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NSW government announces bail reform and electronic monitoring for domestic violence offenders

The reforms are part of a $230 million emergency package to provide support for domestic violence victims.

The NSW government will introduce tougher bail laws and ankle monitors to make it more difficult for alleged domestic violence offenders to re-offend.

People accused of domestic violence offences will be kept on remand or have electronically monitored devices attached to them. If bail is granted, alleged offenders will need to wear ankle monitors.

NSW premier, Chris Minns said the changes were “long overdue, targeted and will help keep women and children safer”.

The proposed reforms will target the most serious offenders who face a maximum sentence of 14 years or more in prison. They comprise of people who are accused of sexual assault, kidnapping, coercive control and strangulation with intention to commit another offence against intimate partners.

Under the proposed laws it would make it easier for police to prosecute people who secretly spy on their partners and will require magistrates to make bail decisions instead of registrars.

For people accused of serious domestic offences, the proposed law would reverse the presumption of bail and would require them to “show cause” as to why they should not be jailed, instead of the prosecution needing to prove it.

Currently, the only people eligible for bail are those charged with the most serious offences such as murder, child sex abuse and large-scale drug schemes.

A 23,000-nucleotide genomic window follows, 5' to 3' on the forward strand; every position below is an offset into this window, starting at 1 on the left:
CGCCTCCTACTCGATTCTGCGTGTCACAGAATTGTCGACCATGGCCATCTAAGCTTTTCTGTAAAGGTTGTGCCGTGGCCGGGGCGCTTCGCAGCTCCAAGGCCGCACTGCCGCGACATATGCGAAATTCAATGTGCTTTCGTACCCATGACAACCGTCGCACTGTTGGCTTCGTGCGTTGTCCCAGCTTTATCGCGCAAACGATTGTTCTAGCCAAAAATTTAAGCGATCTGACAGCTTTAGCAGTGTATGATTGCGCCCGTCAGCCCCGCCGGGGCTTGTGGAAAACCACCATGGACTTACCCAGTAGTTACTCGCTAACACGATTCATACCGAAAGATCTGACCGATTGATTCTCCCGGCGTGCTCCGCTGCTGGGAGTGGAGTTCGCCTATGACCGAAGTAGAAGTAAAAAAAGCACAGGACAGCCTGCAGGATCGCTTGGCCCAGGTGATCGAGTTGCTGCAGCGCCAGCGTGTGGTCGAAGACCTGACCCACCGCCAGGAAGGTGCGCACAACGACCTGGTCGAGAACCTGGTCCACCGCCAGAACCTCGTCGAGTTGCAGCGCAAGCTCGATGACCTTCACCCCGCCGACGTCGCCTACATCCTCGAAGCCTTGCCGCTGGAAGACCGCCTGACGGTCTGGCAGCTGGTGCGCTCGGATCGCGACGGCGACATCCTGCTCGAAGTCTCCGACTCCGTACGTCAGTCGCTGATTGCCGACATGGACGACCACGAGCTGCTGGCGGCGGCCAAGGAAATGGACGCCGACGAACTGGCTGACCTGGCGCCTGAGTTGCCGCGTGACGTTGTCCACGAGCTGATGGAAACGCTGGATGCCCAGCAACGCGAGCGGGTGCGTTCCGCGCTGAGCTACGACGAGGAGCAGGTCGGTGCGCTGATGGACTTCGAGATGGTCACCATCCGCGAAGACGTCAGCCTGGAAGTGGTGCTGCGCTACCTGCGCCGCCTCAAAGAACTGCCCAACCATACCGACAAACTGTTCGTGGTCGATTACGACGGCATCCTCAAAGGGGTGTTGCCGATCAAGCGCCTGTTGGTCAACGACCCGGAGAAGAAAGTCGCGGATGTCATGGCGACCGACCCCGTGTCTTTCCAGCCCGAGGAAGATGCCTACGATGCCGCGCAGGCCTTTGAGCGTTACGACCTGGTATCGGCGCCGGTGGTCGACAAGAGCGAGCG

Minns told ABC Radio Sydney by removing the presumption of bail, it would not erode the presumption of innocence.

“There is a right for an individual for a presumption of innocence but there is also a right for victim-survivor of domestic violence to be free from intimidation, stalking or assault or potentially being killed at the hands of an intimate partner”.

The NSW parliament is expected to pass the law reforms this week after a cabinet meeting approved the proposal late on Monday. The changes are expected to be passed after Opposition Leader Mark Speakman expressed support for the “general thrust” of the plan.

The Australian Institute of Criminology Homicide shows 49 percent of female victims were killed by a former or current intimate partner in 2022/2023. A national domestic violence crisis has been declared with many Australians joining rallies and calling for government action this past year.

If you are seeking help or support in relation to family or domestic violence, please call the national hotline 1800 RESPECT (1800 737 732).


Photo: Ankle Electronic Tagging by Adirach Toumlamoon is available HERE and used under the Creative Common License. This image has not been modified.

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